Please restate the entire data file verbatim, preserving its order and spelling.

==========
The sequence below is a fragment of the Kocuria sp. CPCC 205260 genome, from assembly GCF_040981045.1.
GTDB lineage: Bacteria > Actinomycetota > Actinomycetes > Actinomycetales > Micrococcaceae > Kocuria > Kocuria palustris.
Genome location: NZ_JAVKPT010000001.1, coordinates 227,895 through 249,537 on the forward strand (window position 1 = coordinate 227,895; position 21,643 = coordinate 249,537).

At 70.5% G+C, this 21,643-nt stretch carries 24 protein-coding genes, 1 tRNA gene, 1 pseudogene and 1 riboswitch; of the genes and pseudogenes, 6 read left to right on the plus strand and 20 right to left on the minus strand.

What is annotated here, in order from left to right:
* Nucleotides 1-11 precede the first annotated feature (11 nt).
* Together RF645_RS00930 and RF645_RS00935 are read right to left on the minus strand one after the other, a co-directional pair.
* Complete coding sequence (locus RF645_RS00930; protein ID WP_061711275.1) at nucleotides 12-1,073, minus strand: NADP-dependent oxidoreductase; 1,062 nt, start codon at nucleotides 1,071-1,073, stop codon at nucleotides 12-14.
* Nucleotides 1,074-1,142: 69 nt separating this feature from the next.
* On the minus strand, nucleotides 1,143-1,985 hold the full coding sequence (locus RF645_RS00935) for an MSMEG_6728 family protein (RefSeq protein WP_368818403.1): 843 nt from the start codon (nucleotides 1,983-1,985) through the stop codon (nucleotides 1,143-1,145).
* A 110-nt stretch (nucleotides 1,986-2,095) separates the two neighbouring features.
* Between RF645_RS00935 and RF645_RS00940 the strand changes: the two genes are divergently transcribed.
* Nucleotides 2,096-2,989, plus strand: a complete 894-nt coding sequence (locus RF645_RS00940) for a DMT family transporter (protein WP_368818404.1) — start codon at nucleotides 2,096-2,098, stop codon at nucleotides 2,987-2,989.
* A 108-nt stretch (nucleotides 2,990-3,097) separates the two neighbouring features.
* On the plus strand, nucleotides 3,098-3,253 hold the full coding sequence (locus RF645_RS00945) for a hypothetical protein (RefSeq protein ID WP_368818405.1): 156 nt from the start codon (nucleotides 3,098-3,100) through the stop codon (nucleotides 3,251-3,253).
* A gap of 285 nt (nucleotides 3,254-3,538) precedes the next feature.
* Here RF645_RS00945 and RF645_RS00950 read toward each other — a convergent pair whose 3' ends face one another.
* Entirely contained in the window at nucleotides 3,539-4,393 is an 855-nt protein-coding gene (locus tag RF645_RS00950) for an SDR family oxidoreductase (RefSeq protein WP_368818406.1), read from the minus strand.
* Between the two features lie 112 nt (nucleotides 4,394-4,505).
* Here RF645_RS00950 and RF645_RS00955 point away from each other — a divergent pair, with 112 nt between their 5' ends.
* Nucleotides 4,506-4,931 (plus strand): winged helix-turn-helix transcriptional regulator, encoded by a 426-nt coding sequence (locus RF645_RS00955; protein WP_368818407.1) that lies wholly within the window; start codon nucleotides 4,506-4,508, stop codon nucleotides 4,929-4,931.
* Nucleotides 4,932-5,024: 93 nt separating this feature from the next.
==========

The sequence below is a fragment of the Kocuria sp. CPCC 205260 genome, from assembly GCF_040981045.1.
GTDB lineage: Bacteria > Actinomycetota > Actinomycetes > Actinomycetales > Micrococcaceae > Kocuria > Kocuria palustris.
Genome location: NZ_JAVKPT010000001.1, coordinates 227,895 through 249,537 on the forward strand (window position 1 = coordinate 227,895; position 21,643 = coordinate 249,537).

At 70.5% G+C, this 21,643-nt stretch carries 24 protein-coding genes, 1 tRNA gene, 1 pseudogene and 1 riboswitch; of the genes and pseudogenes, 6 read left to right on the plus strand and 20 right to left on the minus strand.

What is annotated here, in order from left to right:
* Nucleotides 1-11 precede the first annotated feature (11 nt).
* Together RF645_RS00930 and RF645_RS00935 are read right to left on the minus strand one after the other, a co-directional pair.
* Complete coding sequence (locus RF645_RS00930; protein ID WP_061711275.1) at nucleotides 12-1,073, minus strand: NADP-dependent oxidoreductase; 1,062 nt, start codon at nucleotides 1,071-1,073, stop codon at nucleotides 12-14.
* Nucleotides 1,074-1,142: 69 nt separating this feature from the next.
* On the minus strand, nucleotides 1,143-1,985 hold the full coding sequence (locus RF645_RS00935) for an MSMEG_6728 family protein (RefSeq protein WP_368818403.1): 843 nt from the start codon (nucleotides 1,983-1,985) through the stop codon (nucleotides 1,143-1,145).
* A 110-nt stretch (nucleotides 1,986-2,095) separates the two neighbouring features.
* Between RF645_RS00935 and RF645_RS00940 the strand changes: the two genes are divergently transcribed.
* Nucleotides 2,096-2,989, plus strand: a complete 894-nt coding sequence (locus RF645_RS00940) for a DMT family transporter (protein WP_368818404.1) — start codon at nucleotides 2,096-2,098, stop codon at nucleotides 2,987-2,989.
* A 108-nt stretch (nucleotides 2,990-3,097) separates the two neighbouring features.
* On the plus strand, nucleotides 3,098-3,253 hold the full coding sequence (locus RF645_RS00945) for a hypothetical protein (RefSeq protein ID WP_368818405.1): 156 nt from the start codon (nucleotides 3,098-3,100) through the stop codon (nucleotides 3,251-3,253).
* A gap of 285 nt (nucleotides 3,254-3,538) precedes the next feature.
* Here RF645_RS00945 and RF645_RS00950 read toward each other — a convergent pair whose 3' ends face one another.
* Entirely contained in the window at nucleotides 3,539-4,393 is an 855-nt protein-coding gene (locus tag RF645_RS00950) for an SDR family oxidoreductase (RefSeq protein WP_368818406.1), read from the minus strand.
* Between the two features lie 112 nt (nucleotides 4,394-4,505).
* Here RF645_RS00950 and RF645_RS00955 point away from each other — a divergent pair, with 112 nt between their 5' ends.
* Nucleotides 4,506-4,931 (plus strand): winged helix-turn-helix transcriptional regulator, encoded by a 426-nt coding sequence (locus RF645_RS00955; protein WP_368818407.1) that lies wholly within the window; start codon nucleotides 4,506-4,508, stop codon nucleotides 4,929-4,931.
* Nucleotides 4,932-5,024: 93 nt separating this feature from the next.